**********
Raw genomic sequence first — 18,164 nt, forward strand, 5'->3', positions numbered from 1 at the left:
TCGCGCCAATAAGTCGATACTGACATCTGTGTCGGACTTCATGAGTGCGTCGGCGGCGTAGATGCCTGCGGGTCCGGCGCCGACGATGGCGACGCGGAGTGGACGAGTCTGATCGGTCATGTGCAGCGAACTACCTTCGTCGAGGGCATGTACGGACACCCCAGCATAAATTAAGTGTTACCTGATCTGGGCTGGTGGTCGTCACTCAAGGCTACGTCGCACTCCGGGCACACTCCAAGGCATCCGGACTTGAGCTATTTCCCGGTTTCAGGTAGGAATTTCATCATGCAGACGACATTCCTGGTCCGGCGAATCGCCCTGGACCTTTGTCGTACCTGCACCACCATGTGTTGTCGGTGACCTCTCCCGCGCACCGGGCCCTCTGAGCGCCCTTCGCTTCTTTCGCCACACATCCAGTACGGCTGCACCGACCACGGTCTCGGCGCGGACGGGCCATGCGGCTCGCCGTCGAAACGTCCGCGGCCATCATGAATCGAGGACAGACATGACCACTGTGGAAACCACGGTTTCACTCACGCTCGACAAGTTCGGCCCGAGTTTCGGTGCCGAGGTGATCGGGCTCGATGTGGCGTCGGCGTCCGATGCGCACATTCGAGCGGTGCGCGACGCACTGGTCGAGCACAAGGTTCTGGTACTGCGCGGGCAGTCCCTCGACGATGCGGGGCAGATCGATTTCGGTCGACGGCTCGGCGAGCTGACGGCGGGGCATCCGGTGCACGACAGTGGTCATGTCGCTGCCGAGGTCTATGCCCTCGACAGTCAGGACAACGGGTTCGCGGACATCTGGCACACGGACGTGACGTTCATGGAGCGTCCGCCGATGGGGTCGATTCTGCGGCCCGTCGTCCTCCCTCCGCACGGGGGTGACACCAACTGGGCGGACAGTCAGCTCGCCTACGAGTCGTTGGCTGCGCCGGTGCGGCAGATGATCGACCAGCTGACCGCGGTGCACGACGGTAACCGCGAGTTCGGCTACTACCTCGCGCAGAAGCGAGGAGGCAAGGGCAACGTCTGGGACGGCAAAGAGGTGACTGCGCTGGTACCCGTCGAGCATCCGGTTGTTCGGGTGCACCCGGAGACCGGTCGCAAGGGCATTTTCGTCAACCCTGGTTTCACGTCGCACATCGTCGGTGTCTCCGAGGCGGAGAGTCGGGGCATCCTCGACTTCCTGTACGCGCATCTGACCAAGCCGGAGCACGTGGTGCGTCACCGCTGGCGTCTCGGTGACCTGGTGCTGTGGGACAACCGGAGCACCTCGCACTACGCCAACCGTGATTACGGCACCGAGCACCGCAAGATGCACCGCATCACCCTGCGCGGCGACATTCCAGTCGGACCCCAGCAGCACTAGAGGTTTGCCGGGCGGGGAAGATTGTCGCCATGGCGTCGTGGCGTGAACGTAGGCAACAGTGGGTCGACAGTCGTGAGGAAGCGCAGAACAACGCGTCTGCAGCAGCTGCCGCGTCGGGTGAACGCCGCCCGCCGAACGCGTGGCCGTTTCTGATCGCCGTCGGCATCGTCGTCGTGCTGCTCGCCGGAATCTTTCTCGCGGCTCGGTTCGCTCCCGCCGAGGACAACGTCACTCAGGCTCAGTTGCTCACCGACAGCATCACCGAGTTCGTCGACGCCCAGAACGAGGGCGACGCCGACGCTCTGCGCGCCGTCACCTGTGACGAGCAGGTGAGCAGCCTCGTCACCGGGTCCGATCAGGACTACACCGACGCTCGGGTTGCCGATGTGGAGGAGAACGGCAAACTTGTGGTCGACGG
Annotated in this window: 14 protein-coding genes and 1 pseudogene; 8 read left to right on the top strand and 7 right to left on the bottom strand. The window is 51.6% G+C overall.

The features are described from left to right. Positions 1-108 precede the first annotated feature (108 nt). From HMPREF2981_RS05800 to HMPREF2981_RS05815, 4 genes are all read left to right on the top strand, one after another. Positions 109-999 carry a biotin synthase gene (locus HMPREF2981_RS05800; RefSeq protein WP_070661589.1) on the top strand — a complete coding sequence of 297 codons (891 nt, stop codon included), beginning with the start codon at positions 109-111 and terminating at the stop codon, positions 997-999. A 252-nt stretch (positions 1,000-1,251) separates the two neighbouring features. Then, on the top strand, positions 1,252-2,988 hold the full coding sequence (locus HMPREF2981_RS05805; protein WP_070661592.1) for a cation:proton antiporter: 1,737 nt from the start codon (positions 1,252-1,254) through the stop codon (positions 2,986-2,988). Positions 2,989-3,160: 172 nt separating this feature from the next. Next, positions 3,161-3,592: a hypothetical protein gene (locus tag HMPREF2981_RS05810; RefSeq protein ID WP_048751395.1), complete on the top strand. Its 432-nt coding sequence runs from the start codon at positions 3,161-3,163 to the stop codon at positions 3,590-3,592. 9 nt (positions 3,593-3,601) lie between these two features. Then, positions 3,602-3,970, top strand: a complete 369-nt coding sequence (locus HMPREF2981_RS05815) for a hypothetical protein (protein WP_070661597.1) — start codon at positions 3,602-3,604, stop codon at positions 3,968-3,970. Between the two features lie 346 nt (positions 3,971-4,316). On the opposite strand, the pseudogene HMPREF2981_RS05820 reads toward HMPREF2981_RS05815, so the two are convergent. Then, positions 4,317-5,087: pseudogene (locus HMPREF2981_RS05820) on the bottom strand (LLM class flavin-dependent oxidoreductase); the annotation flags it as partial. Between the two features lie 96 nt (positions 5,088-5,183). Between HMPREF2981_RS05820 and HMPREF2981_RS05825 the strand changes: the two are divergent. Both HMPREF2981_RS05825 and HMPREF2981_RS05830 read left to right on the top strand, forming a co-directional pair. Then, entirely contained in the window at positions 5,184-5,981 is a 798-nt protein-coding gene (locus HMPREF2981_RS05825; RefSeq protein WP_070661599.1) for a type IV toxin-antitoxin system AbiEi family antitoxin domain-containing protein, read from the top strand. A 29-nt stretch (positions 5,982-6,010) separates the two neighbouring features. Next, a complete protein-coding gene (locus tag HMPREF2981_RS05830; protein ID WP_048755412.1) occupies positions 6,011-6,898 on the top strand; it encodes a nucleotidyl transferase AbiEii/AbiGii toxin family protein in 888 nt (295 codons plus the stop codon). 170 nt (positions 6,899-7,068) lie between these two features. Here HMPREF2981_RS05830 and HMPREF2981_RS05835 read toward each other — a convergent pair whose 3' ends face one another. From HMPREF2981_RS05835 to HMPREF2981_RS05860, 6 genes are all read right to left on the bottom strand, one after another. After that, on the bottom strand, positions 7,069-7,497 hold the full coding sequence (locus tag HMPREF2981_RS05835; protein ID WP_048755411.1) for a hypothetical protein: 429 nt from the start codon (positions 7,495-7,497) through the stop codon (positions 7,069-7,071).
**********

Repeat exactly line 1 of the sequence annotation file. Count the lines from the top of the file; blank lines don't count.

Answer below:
Raw genomic sequence first — 18,164 nt, forward strand, 5'->3', positions numbered from 1 at the left: